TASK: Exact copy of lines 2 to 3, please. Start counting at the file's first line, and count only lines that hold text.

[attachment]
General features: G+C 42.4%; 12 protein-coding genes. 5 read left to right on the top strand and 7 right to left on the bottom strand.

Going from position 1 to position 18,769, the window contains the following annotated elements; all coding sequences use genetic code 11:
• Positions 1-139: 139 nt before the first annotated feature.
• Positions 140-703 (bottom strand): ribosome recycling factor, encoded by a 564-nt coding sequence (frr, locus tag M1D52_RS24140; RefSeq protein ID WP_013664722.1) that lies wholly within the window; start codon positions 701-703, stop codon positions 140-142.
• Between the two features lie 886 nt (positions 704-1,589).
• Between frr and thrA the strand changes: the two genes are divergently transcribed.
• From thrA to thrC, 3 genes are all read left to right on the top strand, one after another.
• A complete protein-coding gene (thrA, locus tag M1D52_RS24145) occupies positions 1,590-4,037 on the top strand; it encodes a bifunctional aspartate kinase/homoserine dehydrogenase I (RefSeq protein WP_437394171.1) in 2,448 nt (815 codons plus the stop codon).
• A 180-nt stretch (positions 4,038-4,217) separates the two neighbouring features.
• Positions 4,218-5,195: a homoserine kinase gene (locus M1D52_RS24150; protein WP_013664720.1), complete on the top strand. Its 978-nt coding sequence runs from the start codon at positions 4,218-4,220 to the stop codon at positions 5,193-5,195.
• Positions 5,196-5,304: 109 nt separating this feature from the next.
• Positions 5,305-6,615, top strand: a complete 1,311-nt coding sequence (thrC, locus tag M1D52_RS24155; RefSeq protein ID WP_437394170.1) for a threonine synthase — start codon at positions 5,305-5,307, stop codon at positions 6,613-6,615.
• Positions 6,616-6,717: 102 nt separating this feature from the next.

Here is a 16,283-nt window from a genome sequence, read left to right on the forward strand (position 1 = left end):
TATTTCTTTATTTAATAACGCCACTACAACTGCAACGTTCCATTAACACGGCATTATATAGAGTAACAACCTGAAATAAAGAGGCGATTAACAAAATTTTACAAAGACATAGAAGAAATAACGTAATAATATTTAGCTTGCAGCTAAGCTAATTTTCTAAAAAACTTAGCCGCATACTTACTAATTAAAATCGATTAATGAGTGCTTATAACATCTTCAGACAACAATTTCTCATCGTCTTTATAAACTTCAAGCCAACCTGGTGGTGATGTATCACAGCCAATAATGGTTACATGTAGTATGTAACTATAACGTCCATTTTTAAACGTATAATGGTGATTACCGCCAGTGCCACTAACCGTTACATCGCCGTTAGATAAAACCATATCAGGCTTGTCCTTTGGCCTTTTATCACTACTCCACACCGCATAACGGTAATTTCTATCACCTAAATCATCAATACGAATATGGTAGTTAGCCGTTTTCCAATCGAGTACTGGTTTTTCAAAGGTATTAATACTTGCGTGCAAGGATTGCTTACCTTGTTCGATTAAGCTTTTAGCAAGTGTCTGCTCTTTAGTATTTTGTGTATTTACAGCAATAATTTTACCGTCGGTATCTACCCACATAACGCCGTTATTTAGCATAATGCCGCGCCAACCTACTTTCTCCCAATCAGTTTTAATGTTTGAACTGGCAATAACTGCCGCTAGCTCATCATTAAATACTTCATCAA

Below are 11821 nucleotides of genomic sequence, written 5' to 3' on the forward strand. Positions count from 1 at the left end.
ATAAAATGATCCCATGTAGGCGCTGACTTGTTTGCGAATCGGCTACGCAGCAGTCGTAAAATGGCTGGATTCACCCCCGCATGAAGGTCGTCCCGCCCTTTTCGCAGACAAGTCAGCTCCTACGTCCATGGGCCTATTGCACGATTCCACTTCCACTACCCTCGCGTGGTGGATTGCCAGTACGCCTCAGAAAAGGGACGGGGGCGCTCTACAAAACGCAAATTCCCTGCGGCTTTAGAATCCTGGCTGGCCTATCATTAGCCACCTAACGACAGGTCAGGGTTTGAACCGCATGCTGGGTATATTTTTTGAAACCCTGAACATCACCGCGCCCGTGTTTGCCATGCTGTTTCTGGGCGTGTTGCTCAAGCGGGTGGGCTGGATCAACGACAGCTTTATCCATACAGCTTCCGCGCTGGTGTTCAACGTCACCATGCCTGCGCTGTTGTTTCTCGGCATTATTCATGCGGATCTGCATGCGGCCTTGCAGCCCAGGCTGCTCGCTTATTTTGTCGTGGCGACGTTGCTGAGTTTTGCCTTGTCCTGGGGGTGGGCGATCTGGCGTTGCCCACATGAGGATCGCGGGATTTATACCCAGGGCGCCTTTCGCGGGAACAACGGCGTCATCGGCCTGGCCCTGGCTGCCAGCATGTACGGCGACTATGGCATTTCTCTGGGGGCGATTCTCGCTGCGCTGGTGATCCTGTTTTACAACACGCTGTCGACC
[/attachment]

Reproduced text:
Going from position 1 to position 18,769, the window contains the following annotated elements; all coding sequences use genetic code 11:
• Positions 1-139: 139 nt before the first annotated feature.